This past Monday, before settling in to my Science & Theory of Health class at Montgomery College, I decided to make use of the facilities on campus and run some laps on the track. Decked out in some of my Ohio State gear, I was out there running sprints from 100 and 110 meters out. One of the other guys out there said I looked like Jesse Owens the way I burning on the track. I was flattered for 2 reasons: (1) I still have the speed and (2) being compared to one of my alma mater’s greatest heroes is a top-level compliment. That brings me to this week’s Black History subject in the Flashback Friday series: Jesse Owens.
How I first came across this subject? I first discovered Jesse Owens in February 1995. Having done a report on Jackie Robinson the year before, my report as a 4th grader was on another famous Black American in sports: Jesse Owens. A week’s worth of research at the library turned up information on him being one of the greatest track and field athletes of all-time.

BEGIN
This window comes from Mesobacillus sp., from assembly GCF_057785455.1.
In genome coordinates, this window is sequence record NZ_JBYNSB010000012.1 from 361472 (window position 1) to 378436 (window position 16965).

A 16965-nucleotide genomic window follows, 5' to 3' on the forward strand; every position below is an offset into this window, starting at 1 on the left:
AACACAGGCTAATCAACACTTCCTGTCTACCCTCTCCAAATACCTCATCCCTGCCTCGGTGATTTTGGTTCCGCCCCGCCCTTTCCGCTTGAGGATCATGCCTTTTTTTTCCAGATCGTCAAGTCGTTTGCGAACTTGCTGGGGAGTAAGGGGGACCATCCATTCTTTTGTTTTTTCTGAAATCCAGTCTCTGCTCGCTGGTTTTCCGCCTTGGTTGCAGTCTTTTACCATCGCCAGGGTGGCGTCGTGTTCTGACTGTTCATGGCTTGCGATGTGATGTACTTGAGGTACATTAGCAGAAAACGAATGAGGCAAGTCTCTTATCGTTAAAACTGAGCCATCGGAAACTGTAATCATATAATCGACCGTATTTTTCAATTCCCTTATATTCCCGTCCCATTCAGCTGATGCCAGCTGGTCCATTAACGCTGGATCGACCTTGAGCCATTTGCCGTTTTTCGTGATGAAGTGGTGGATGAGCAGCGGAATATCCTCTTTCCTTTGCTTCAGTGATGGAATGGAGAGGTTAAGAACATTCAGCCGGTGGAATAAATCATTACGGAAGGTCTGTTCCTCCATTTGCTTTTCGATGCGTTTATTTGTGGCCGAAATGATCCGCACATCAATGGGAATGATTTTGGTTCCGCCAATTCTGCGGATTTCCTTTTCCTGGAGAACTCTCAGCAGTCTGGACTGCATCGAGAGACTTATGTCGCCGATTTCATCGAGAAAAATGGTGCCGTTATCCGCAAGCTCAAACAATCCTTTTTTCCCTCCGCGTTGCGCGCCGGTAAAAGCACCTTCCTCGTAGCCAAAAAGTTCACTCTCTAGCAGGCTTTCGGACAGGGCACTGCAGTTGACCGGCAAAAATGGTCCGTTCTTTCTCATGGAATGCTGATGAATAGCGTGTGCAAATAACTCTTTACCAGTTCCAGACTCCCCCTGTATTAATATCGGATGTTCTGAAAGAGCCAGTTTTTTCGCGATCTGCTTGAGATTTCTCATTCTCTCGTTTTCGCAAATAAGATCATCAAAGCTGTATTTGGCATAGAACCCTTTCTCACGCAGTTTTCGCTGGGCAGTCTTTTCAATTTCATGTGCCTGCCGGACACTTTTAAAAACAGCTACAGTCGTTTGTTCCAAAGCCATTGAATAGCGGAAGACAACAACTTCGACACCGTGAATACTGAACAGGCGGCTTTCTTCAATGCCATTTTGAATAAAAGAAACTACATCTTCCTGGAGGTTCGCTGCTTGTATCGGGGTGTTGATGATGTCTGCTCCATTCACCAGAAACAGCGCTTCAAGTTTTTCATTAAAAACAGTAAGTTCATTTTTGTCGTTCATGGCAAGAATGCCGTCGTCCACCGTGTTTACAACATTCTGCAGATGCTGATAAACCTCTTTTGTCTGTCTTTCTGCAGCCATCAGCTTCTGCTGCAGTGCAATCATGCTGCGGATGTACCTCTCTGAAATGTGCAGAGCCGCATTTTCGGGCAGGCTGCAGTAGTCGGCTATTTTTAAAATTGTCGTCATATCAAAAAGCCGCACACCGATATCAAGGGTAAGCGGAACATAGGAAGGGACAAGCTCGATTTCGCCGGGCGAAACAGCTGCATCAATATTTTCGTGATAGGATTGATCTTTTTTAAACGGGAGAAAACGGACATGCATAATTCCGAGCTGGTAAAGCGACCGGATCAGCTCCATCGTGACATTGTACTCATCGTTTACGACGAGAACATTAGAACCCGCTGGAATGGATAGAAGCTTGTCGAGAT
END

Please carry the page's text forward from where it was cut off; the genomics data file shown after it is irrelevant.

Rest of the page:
What it meant to me then? As I was a member of the Wiggins Park Roadrunner track team at the time, Jesse Owens meant everything to me. I watched old VHS tapes of how he ran. He motivated me to give my best effort out there on the track.
What it means to me now? Today, the legend of Jesse Owens lives in me. As both an Ohio State alumnus and a track and field athlete, he’s one of those people who just has a place in your heart. A couple of years back, I saw Race, which was a film based on his story…his life in Columbus and his experience at the Berlin Olympics. I learned a few things that I didn’t know about him, even at Ohio State. Even in this age of speed and fantastic track and field athletes, he remains at the top of the pyramid for me. Certainly better than crybaby ass, sore loser Carl Lewis.